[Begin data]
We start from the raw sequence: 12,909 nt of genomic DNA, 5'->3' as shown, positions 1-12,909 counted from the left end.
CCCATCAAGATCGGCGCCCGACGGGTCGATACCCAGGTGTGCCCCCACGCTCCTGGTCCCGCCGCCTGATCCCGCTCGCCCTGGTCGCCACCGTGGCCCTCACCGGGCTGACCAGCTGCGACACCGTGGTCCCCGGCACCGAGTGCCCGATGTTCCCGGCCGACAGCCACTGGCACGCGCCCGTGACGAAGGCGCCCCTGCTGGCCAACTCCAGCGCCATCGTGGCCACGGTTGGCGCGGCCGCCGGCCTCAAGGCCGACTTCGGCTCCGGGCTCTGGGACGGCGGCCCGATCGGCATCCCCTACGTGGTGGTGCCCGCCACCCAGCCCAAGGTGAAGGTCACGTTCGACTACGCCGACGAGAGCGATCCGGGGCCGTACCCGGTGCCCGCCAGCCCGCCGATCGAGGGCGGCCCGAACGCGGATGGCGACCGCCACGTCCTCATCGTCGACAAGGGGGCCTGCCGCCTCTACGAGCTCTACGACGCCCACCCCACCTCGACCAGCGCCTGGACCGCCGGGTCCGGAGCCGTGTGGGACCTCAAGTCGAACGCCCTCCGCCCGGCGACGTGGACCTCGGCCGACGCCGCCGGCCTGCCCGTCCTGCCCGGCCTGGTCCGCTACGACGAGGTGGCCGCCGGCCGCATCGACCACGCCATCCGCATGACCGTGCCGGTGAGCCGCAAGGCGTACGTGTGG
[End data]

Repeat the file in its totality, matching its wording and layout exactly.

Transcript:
We start from the raw sequence: 12,909 nt of genomic DNA, 5'->3' as shown, positions 1-12,909 counted from the left end.
CCCATCAAGATCGGCGCCCGACGGGTCGATACCCAGGTGTGCCCCCACGCTCCTGGTCCCGCCGCCTGATCCCGCTCGCCCTGGTCGCCACCGTGGCCCTCACCGGGCTGACCAGCTGCGACACCGTGGTCCCCGGCACCGAGTGCCCGATGTTCCCGGCCGACAGCCACTGGCACGCGCCCGTGACGAAGGCGCCCCTGCTGGCCAACTCCAGCGCCATCGTGGCCACGGTTGGCGCGGCCGCCGGCCTCAAGGCCGACTTCGGCTCCGGGCTCTGGGACGGCGGCCCGATCGGCATCCCCTACGTGGTGGTGCCCGCCACCCAGCCCAAGGTGAAGGTCACGTTCGACTACGCCGACGAGAGCGATCCGGGGCCGTACCCGGTGCCCGCCAGCCCGCCGATCGAGGGCGGCCCGAACGCGGATGGCGACCGCCACGTCCTCATCGTCGACAAGGGGGCCTGCCGCCTCTACGAGCTCTACGACGCCCACCCCACCTCGACCAGCGCCTGGACCGCCGGGTCCGGAGCCGTGTGGGACCTCAAGTCGAACGCCCTCCGCCCGGCGACGTGGACCTCGGCCGACGCCGCCGGCCTGCCCGTCCTGCCCGGCCTGGTCCGCTACGACGAGGTGGCCGCCGGCCGCATCGACCACGCCATCCGCATGACCGTGCCGGTGAGCCGCAAGGCGTACGTGTGG